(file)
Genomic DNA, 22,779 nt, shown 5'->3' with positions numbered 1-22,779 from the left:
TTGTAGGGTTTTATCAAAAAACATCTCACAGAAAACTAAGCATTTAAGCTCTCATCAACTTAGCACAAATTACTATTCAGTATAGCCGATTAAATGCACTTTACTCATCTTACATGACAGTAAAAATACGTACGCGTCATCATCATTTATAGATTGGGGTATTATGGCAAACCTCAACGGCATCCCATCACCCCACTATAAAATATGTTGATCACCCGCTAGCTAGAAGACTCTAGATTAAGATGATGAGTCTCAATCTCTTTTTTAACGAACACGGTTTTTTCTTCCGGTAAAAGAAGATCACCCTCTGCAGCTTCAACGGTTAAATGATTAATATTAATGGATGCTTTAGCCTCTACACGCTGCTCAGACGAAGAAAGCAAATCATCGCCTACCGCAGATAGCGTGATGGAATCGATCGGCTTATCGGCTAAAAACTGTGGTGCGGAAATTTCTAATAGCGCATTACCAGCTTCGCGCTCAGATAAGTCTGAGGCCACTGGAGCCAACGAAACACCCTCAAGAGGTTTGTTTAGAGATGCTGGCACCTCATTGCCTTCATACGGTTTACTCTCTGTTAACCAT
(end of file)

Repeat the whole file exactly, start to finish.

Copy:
Genomic DNA, 22,779 nt, shown 5'->3' with positions numbered 1-22,779 from the left:
TTGTAGGGTTTTATCAAAAAACATCTCACAGAAAACTAAGCATTTAAGCTCTCATCAACTTAGCACAAATTACTATTCAGTATAGCCGATTAAATGCACTTTACTCATCTTACATGACAGTAAAAATACGTACGCGTCATCATCATTTATAGATTGGGGTATTATGGCAAACCTCAACGGCATCCCATCACCCCACTATAAAATATGTTGATCACCCGCTAGCTAGAAGACTCTAGATTAAGATGATGAGTCTCAATCTCTTTTTTAACGAACACGGTTTTTTCTTCCGGTAAAAGAAGATCACCCTCTGCAGCTTCAACGGTTAAATGATTAATATTAATGGATGCTTTAGCCTCTACACGCTGCTCAGACGAAGAAAGCAAATCATCGCCTACCGCAGATAGCGTGATGGAATCGATCGGCTTATCGGCTAAAAACTGTGGTGCGGAAATTTCTAATAGCGCATTACCAGCTTCGCGCTCAGATAAGTCTGAGGCCACTGGAGCCAACGAAACACCCTCAAGAGGTTTGTTTAGAGATGCTGGCACCTCATTGCCTTCATACGGTTTACTCTCTGTTAACCAT